Foundation Flooring includes a plethora of engineered hardwood options, including renowned brands like Anderson, Appalachian, Columbia Flooring, Bruce Hardwood Floors, and many, many more. All this at great prices and unmatched service!
Pros of Engineered Hardwood
Cheaper than most solid hardwoods, but the same great look; the top of the engineered hardwood (1/16" to 1/4") is real wood and the core is manufactured to better suit hot and humid climates.
It comes pre-finished with a factory grade finish; this means that it's already sanded and sealed so you can walk on it right after installation.
Variety in terms of installation methods.
Engineered Hardwood is green; solid hardwood wastes about 4 times more wood.
Cons of Engineered Hardwood
Limited Sanding to No Sanding; engineered hardwood can be sanded zero to a few times depending on the wear layer whereas solid hardwood can be sanded multiple times.
If you live in a climate that abounds in humidity and the temperatures are often above the average, engineered hardwood flooring constitutes the BEST option for your home.
Another reason why engineered hardwood represents a sound choice stems from the inherent durability of these materials and the longer lifespan. Engineered hardwood is considerably less sensitive to the normal wear and tear as well as warping/cracking caused by the expansion/contraction process.
What is an engineered hardwood floor?
Unlike solid wood flooring, engineered floors have two components - the wear layer (top layer) and the bottom layer.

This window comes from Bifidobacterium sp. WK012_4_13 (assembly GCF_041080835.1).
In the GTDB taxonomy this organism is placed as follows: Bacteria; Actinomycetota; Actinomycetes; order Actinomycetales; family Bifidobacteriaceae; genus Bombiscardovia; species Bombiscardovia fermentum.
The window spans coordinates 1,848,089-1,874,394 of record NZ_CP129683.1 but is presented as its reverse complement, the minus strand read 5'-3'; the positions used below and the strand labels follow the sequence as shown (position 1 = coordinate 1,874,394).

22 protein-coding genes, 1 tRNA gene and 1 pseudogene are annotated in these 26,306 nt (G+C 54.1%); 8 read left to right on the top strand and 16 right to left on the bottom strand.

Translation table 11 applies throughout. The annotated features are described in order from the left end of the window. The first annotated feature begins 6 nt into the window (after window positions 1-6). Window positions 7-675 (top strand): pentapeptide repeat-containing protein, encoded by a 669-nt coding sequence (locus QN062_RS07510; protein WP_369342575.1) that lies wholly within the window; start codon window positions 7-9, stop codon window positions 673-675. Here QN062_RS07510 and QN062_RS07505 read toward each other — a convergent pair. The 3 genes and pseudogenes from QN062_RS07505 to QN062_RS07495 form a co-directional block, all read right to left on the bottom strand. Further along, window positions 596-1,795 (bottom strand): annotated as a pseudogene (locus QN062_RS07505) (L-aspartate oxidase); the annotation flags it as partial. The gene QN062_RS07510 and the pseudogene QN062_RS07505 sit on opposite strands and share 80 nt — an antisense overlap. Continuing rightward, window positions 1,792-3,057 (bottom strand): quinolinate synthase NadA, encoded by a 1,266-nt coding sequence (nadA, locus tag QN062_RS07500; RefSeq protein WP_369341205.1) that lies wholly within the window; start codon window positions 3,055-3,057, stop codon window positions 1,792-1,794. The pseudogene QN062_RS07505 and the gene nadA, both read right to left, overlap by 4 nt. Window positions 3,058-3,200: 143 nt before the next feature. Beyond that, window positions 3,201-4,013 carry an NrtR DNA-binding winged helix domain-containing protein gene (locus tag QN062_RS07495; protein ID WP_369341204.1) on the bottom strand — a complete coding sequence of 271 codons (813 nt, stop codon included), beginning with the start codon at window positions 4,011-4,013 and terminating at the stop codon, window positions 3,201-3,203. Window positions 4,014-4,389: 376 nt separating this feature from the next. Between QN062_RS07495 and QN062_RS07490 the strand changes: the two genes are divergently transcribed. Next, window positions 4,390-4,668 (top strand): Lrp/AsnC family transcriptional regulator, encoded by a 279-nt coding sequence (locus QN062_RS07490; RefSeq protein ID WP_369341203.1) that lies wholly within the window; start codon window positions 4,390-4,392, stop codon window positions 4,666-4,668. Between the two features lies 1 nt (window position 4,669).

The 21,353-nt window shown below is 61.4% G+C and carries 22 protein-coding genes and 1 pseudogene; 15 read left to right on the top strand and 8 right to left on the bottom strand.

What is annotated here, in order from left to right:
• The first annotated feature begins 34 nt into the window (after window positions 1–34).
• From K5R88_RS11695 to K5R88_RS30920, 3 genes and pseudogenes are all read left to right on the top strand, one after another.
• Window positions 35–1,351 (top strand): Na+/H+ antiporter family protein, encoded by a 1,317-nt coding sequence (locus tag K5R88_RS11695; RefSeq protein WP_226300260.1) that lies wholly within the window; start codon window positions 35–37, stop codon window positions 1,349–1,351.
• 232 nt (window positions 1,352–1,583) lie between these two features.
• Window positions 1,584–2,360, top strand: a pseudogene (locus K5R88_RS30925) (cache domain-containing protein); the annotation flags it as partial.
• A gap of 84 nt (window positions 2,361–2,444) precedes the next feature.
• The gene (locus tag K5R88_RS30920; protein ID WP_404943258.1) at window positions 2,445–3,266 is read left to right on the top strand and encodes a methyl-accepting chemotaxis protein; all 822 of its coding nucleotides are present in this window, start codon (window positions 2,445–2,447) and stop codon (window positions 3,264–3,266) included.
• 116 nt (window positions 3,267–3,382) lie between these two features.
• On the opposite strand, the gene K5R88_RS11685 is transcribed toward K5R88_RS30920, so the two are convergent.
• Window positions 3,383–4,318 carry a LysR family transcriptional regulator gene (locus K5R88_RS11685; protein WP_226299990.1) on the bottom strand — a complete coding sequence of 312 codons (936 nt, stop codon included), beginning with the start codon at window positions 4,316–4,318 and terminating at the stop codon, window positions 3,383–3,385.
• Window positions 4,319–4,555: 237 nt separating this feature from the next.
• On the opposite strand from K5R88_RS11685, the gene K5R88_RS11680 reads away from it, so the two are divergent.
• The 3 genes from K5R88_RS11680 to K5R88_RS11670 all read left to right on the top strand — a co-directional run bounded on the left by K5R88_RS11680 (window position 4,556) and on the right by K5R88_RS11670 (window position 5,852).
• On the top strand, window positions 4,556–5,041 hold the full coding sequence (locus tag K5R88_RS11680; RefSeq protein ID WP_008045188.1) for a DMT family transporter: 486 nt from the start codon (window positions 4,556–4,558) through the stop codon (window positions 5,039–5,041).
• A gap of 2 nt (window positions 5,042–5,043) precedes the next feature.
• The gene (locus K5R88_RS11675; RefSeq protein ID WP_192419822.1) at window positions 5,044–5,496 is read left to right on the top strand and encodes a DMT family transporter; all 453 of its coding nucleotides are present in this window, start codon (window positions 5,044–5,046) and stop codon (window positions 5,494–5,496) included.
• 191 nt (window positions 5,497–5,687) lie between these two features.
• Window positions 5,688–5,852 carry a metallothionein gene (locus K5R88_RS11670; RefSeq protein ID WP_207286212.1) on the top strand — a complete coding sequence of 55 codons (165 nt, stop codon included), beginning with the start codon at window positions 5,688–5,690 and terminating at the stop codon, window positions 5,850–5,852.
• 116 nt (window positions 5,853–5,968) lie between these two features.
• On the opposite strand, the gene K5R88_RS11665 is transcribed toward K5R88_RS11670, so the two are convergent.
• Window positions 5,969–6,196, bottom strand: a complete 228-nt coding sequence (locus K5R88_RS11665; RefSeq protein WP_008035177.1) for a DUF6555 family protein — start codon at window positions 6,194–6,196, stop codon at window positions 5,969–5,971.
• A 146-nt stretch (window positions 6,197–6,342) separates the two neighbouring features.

The bottom layer
It is located underneath and concealed from view. The bottom layer has the role of helping the superior layer contract and expand in a naturally manner, in order to limit the aforementioned problems with buckling and warping. Mainly constructed from less expensive materials such as plywood or manufactured wood, the "subflooring" component has a practical function rather than an aesthetic one.
The upper layer The superior layer integrates both the practicality and visual factors. It can rival the aspect of any hardwood floor in terms of staining, colors and versatility. In addition, the veneer doesn't skimp on resilience.
How is the engineered hardwood flooring installed?
There are a few methods you can employ to install your engineered hardwood floors:
Floating, meaning that you do not "attach" the subfloor to the floor in any way, this is a great option to go directly over top of an approved subfloor and to save costs from removal and disposal of previous floors.
Glue Down, the flooring is directly "glued" to the approved subfloor; also implies selecting the right type of adhesive based on the sub floor conditions
Nailed down or stapled, implies that you will utilize nails or staples to fasten the flooring to the subflooring
How to determine the durability of an engineered hardwood floor
Two main factors are employed in the evaluation of the resilience:
The thickness of the boards in the upper layer which can vary between 0.6 mm and 4 mm; opting for a higher thickness (4 mm) prolongs the lifespan of the floor and increases the amount of sanding it can withstand
The Janka scale, determines the inherent hardness of the wood utilized in the flooring based on the species of wood being used
Foundation Flooring's inventory includes virtually all categories, making us an excellent choice for your home, and of course your budget!
Foundation Flooring is a team of committed, positive, and successful people who are always striving to be balanced, integrated, and honest. We will work within our 14 points of culture to make sure that everyone who comes in contact with Foundation Flooring will benefit greatly and be educated to make the right flooring selections to improve their quality of life and investment in real properties.